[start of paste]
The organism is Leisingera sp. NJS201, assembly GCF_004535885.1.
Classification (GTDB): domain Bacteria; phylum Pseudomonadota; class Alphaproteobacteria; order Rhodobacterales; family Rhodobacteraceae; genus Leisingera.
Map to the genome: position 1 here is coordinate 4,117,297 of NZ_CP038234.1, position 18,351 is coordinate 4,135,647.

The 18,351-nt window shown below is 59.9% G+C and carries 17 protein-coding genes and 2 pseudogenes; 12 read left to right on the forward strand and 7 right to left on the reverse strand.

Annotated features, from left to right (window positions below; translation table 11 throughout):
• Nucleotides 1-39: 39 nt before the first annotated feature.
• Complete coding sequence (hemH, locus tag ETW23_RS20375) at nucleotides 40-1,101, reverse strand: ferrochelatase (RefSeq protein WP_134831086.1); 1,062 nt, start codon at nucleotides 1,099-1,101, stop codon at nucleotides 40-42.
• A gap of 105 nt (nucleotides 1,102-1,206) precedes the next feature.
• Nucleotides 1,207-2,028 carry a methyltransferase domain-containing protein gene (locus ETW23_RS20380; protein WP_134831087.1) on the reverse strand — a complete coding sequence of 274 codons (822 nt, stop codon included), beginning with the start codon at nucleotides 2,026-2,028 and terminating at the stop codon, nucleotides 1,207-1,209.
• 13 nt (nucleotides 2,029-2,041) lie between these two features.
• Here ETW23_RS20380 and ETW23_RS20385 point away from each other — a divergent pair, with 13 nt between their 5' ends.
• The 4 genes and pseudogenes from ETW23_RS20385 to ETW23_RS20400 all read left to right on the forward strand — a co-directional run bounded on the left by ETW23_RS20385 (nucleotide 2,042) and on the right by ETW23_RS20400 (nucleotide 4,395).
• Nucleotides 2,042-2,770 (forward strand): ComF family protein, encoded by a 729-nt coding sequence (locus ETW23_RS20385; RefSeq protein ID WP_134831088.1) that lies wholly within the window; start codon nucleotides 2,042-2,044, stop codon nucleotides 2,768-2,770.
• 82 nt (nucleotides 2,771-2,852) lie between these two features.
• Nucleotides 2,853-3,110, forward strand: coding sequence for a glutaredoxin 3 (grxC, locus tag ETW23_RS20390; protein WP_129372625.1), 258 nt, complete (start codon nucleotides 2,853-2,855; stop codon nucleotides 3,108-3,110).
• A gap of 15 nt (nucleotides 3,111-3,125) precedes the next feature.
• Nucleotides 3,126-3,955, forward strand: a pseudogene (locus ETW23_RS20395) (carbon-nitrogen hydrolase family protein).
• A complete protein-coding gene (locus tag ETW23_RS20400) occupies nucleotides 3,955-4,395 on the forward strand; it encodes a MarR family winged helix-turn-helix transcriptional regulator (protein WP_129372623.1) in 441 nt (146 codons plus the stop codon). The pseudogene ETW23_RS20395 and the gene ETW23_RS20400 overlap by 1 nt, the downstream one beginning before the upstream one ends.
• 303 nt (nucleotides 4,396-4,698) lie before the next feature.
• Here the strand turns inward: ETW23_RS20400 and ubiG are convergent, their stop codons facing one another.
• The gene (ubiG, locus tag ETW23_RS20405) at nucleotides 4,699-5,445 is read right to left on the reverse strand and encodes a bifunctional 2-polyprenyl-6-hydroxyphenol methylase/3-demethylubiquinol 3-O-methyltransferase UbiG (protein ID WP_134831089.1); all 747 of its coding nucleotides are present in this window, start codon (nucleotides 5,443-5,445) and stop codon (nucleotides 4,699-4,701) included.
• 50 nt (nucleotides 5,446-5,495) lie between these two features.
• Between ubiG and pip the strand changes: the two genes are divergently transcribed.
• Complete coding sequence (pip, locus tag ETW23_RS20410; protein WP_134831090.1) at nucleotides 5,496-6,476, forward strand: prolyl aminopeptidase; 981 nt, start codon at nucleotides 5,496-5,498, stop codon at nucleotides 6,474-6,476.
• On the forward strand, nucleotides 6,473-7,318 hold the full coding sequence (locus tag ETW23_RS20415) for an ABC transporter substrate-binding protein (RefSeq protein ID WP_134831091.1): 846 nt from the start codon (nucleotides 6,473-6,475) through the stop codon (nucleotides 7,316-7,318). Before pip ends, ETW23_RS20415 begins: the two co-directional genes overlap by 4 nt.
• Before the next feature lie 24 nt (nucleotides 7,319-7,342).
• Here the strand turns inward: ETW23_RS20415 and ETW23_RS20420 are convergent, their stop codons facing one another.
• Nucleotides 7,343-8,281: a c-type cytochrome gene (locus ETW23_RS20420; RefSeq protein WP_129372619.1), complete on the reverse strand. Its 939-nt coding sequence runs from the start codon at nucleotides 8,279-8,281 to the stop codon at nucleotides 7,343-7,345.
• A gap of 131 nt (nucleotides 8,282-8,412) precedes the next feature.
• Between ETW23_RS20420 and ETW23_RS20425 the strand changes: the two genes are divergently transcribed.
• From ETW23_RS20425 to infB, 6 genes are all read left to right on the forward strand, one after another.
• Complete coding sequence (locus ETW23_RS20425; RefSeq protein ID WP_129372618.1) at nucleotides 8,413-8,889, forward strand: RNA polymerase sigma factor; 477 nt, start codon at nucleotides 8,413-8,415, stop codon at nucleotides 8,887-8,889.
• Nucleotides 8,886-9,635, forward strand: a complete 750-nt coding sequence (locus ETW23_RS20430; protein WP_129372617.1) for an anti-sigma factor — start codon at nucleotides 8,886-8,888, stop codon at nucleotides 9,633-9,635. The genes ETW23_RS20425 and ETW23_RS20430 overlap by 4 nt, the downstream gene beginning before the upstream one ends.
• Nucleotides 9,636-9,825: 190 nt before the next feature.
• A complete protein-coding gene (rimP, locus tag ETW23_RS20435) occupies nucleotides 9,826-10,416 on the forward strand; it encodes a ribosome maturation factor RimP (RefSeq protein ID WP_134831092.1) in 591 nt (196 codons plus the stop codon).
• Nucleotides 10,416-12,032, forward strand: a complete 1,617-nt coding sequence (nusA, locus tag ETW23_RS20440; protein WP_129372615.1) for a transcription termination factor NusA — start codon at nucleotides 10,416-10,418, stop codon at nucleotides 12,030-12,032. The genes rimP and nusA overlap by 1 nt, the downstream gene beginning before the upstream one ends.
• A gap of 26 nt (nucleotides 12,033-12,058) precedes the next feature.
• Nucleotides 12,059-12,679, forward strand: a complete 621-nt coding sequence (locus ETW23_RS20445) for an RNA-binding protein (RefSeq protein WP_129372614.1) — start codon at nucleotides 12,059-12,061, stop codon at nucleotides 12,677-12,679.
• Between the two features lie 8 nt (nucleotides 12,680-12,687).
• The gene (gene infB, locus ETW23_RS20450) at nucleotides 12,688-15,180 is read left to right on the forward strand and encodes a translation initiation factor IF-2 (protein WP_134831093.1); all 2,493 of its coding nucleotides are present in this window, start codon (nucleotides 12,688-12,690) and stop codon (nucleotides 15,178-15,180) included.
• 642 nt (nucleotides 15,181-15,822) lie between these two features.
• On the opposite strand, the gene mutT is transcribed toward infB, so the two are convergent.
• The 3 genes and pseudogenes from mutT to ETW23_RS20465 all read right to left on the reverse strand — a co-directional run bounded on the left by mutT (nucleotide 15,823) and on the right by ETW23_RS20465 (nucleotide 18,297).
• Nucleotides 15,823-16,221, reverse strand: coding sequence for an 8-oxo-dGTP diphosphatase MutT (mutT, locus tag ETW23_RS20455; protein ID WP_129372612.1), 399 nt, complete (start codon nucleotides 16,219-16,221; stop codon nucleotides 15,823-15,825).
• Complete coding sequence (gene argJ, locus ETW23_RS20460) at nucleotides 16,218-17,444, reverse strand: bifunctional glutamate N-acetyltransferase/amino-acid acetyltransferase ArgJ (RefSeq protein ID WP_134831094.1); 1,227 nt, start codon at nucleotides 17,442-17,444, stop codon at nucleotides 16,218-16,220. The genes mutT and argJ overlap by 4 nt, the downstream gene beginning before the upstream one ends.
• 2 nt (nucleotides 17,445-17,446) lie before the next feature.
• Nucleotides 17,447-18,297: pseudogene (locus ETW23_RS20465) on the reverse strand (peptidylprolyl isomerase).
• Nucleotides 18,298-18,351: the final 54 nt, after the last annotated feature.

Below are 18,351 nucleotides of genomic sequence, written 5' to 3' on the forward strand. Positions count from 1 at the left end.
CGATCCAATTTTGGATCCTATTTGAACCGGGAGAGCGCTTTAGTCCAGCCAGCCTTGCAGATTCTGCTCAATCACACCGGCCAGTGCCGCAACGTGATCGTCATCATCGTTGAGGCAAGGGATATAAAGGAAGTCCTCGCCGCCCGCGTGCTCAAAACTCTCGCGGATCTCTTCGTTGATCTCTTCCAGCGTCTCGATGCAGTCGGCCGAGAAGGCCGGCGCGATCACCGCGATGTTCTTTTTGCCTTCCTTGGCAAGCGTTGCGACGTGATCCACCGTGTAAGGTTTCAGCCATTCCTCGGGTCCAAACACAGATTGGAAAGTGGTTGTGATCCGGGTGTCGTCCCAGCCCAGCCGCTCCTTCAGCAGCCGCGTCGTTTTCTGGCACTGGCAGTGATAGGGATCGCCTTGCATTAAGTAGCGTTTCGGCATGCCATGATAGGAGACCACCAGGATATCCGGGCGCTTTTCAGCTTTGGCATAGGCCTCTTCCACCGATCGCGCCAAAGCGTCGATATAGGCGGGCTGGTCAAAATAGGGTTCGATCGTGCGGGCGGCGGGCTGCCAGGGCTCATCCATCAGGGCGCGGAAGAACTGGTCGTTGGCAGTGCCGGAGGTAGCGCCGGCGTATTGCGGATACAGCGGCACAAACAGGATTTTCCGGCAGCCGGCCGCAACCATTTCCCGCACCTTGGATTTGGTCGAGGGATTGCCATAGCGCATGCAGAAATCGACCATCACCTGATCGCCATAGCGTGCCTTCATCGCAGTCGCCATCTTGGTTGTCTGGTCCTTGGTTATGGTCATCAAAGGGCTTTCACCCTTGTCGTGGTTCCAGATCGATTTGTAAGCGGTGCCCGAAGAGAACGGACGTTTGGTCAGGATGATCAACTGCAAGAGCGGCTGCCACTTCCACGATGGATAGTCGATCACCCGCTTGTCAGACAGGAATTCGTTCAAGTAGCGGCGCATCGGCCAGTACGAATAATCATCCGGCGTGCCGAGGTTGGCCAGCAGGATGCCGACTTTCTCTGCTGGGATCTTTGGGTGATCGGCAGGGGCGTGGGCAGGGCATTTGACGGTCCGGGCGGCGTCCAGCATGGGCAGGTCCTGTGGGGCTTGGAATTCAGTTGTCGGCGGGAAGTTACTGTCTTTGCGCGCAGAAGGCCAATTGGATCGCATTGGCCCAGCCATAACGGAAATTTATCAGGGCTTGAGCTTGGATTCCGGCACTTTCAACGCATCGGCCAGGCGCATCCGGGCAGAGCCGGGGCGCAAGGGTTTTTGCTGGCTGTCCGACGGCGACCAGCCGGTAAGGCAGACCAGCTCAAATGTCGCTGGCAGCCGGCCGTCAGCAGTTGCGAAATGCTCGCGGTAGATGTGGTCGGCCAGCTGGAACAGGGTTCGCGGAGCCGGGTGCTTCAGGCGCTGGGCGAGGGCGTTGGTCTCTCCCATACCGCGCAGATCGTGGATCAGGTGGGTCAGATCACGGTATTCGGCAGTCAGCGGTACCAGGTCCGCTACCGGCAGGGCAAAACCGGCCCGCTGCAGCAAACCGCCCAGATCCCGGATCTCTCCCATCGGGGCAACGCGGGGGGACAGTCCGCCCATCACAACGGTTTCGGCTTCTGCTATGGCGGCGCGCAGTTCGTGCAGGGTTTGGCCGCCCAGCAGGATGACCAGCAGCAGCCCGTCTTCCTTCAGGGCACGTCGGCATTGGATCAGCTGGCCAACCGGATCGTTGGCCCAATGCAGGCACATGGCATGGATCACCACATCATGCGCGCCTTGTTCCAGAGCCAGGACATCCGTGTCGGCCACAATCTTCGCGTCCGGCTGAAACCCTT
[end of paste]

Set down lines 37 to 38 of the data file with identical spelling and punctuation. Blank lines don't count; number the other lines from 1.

• A gap of 26 nt (nucleotides 12,033-12,058) precedes the next feature.
• Nucleotides 12,059-12,679, forward strand: a complete 621-nt coding sequence (locus ETW23_RS20445) for an RNA-binding protein (RefSeq protein WP_129372614.1) — start codon at nucleotides 12,059-12,061, stop codon at nucleotides 12,677-12,679.